At the moment, Nyesom Wike, Rivers State governor who appears to have broad-based southern support, is the only southerner posing serious challenge to Atiku and Bukola Saraki.. The party’s governors are said to be divided between Wike and Saraki, a former governor Kwara State, while the Southeast appears to be in the loop.

“It’s a travesty of justice. The Ayu-led executive had been working for the realisation of Atiku Abubakar’s ambition right from inauguration,” said Kassim Afegbua, a member of the party and former spokesperson for Ibrahim Babangida.

“The outcome of the meeting of the National Executive Committee on zoning did not come as a surprise because I knew from day one that the Iyorchia Ayu-led executive was working from answer to question because of pecuniary interest.

“The party, which had historically used zoning to determine who takes the ticket, introduced zoning to Nigerian politics as part of its plans to promote national cohesion and unity.”

This is as even the leadership of the ruling All Progressives Congress (APC), taking a cue from the opposition party, has decided to draft northern candidates into its own presidential race, with senate president, Ahmad Lawan and Jigawa State governor, Badaru Abubakar making a late entrance into the presidential race.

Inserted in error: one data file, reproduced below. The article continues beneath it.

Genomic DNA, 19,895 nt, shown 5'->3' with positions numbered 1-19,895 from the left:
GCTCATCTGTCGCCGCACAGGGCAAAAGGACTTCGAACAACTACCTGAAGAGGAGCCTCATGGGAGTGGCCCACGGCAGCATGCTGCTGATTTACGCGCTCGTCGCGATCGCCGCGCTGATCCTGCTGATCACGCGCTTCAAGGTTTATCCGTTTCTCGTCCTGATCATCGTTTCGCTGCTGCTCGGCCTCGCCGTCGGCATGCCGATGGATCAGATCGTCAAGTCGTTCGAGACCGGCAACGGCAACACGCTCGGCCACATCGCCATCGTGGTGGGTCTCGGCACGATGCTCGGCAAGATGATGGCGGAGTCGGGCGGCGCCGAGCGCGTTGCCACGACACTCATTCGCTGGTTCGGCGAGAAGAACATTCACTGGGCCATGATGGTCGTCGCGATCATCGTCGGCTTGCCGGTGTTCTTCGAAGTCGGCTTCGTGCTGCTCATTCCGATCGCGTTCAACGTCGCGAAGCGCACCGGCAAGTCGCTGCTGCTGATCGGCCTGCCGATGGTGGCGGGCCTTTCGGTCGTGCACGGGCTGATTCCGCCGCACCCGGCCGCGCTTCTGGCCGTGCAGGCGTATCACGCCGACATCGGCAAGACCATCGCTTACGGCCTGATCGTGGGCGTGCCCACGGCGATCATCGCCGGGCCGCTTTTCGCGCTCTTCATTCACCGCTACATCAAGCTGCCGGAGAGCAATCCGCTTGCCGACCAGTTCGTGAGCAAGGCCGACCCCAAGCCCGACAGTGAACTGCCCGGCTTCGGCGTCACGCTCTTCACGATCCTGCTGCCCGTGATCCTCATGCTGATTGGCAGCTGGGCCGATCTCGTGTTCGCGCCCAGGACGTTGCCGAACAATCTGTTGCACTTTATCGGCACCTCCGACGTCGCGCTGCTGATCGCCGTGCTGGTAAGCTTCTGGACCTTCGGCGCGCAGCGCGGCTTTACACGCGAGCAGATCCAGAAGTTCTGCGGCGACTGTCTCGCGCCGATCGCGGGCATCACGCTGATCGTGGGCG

The idea, many sources have disclosed to our correspondent, is that should the PDP which holds its primaries a couple of days before the APC settles for a northern candidate, the ruling party would attempt to do same. The reasoning being that a northern PDP candidate stands a good chance beating a southern APC candidate given the voting numbers in the two regions.
“It is understandable; if you are sick, they would come with all kinds of recommendations on how to recover. That is the situation the PDP has found itself in now,” said Ike Ekweremadu, former deputy senate president in a recent interview.

“The PDP is desperate to return to power and Nigerians also want a change of government. So, the PDP out of desperation is prepared to have anybody from anywhere as long as the person would win the presidency. Sometimes, they are overlooking the justice of the matter.”

Speaking on Channels TV last week, Udom Emmanuel, governor of Akwa Ibom State and one of the presidential hopefuls on the party’s platform, also remarked that its NEC took the decision towards the restoration of the party’s glory.

The governor stressed that the party was determined to win the presidency in 2023 in order to tackle the challenges dragging the country backwards.

But it’s neither here nor there. The PDP had held power for 16 years before eventually losing to the APC in 2015, and within those years, it had mostly relied on votes from the South and the Middle belt regions, with President Muhammadu Buhari, the current president who had been running for the office since 2003, managing to edge the party in the most of core northern states.